I then signed up for semi-private lessons. I thought if the group were limited to two or three people it would be better for me. I needed some clear direction on every aspect of the game. The driving range had an LPGA pro working at the facility for the summer and together we scheduled several appointments. The Pro helped me with ball placement, my swing and taught me to keep my head down so that eventually I could actually hit the ball without slamming the clubface into the ground. With only two other students in the lesson I got enough attention and began to practice some drills. The one thing the teacher did for me was help me realize that the generic clubs I had purchased at the local sports store were the wrong length for my build, and before the lessons were completed she had fitted me for several new irons that helped my game tremendously. (More on this in another post about buying equipment.)

The following year I decided to visit one of the public golf courses in my town. I had heard they were offering free morning clinics for women members. By that time I had decided I really wanted to learn the game. I had purchased new clubs, had new shoes and was committed to improving. I knew I was not ready to join the regular Ladies League. These were women who had been playing golf for years. My enthusiasm could not match their experience so rather than head for the clubhouse on ladies day, I took myself to the driving range where the club pro held a 15 minute free clinic for any woman member who showed up. There were about twelve women in the group. We were all beginners and eager to learn.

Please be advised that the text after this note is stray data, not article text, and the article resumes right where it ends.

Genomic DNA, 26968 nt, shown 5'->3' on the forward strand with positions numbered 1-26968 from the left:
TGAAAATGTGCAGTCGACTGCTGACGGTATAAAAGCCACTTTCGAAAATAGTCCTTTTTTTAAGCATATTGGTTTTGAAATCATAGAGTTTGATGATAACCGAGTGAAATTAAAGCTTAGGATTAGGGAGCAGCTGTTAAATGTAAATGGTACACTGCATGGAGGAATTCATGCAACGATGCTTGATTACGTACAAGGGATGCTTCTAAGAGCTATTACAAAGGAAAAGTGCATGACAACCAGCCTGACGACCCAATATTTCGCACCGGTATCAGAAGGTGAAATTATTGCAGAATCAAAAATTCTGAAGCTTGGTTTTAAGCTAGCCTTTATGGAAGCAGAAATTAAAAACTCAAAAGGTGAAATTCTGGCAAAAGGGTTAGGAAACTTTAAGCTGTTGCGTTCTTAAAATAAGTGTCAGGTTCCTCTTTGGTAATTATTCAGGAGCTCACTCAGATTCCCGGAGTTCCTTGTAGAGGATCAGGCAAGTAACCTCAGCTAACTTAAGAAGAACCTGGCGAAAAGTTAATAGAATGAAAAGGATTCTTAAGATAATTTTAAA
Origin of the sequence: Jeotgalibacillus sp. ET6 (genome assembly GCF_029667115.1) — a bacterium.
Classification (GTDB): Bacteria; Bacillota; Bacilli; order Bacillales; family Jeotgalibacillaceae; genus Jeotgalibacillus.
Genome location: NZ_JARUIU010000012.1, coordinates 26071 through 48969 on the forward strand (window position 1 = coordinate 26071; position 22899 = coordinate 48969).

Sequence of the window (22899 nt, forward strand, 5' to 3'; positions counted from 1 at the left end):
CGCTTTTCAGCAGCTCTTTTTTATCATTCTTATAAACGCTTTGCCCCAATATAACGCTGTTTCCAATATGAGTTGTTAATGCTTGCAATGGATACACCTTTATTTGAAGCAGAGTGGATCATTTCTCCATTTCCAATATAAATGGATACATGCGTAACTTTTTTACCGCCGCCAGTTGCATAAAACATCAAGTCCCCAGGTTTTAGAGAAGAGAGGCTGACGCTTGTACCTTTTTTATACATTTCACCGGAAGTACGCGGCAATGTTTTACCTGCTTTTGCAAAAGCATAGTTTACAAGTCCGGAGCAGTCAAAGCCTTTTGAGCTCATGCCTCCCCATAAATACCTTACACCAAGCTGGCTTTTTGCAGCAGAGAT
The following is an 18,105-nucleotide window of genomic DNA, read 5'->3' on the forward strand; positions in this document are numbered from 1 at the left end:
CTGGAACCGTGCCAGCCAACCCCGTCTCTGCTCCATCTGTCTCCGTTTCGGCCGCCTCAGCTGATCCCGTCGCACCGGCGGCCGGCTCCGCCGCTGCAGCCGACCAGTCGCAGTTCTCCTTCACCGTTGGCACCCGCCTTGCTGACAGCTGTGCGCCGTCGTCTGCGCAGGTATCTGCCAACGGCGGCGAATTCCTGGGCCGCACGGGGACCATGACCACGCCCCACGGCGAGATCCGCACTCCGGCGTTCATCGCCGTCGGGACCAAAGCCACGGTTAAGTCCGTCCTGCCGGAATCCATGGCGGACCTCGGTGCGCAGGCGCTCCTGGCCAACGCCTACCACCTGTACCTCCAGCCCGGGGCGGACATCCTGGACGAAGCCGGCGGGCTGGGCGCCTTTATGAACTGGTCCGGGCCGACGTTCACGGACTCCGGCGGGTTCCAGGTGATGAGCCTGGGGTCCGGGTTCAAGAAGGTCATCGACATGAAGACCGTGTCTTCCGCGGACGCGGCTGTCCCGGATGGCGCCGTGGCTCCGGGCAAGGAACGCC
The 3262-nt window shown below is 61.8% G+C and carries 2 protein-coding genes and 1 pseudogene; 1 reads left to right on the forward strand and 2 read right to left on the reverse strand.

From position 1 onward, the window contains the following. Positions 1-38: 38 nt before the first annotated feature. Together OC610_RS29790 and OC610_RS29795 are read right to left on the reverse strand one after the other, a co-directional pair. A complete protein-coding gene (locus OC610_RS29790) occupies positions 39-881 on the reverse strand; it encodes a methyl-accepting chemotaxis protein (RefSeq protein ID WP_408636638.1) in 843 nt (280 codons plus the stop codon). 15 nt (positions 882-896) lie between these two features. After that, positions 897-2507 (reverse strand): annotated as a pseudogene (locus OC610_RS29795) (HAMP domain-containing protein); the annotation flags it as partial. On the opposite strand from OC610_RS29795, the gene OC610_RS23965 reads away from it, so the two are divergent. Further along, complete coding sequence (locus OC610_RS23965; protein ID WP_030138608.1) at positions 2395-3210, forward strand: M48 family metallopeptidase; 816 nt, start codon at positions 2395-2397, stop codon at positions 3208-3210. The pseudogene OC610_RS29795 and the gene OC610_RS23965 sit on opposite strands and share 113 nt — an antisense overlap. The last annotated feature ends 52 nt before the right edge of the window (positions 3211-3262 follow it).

After demonstrating just one element of the game, one simple instruction we could all absorb in the 15 minute lesson, the Pro sent the group of us off the back nine of the golf course to play however many holes we could get in before the Ladies League (already out on the course and playing much faster than we newbies) caught up to us. It was a valuable experience. Each week I learned one small lesson I could immediately put into practice. And I was playing with women who were all at the same level of play. There was no intimidation. In fact we all offered encouragement to each other. No matter how I swung the club, or landed my ball in a mudhole, I got positive feedback. Slowly my confidence built and I became a better player.

Over the next few years I took private lessons, group lessons, semi-private lessons with a variety of teachers. Some were better than others. Most were just fine, and in every case, I learned something I did not know. Today I continue to learn and improve.

Bottom Line: Whatever format you choose in which to learn the game of golf, find an instructor who honors where you are right now. You want someone who asks you questions and listens to your answers. You want an instructor who teaches you what you want to know. Tell the person what part of your game you want to concentrate on, and let them teach you. Test the lesson. Practice it. If it works for you, continue. If it does not, then move on and find an instructor who is a better fit. You want a teacher who is also a coach, providing you with encouragement and confidence.

Is there a learning format that you have tried that really works for you? Feel free to share your ideas.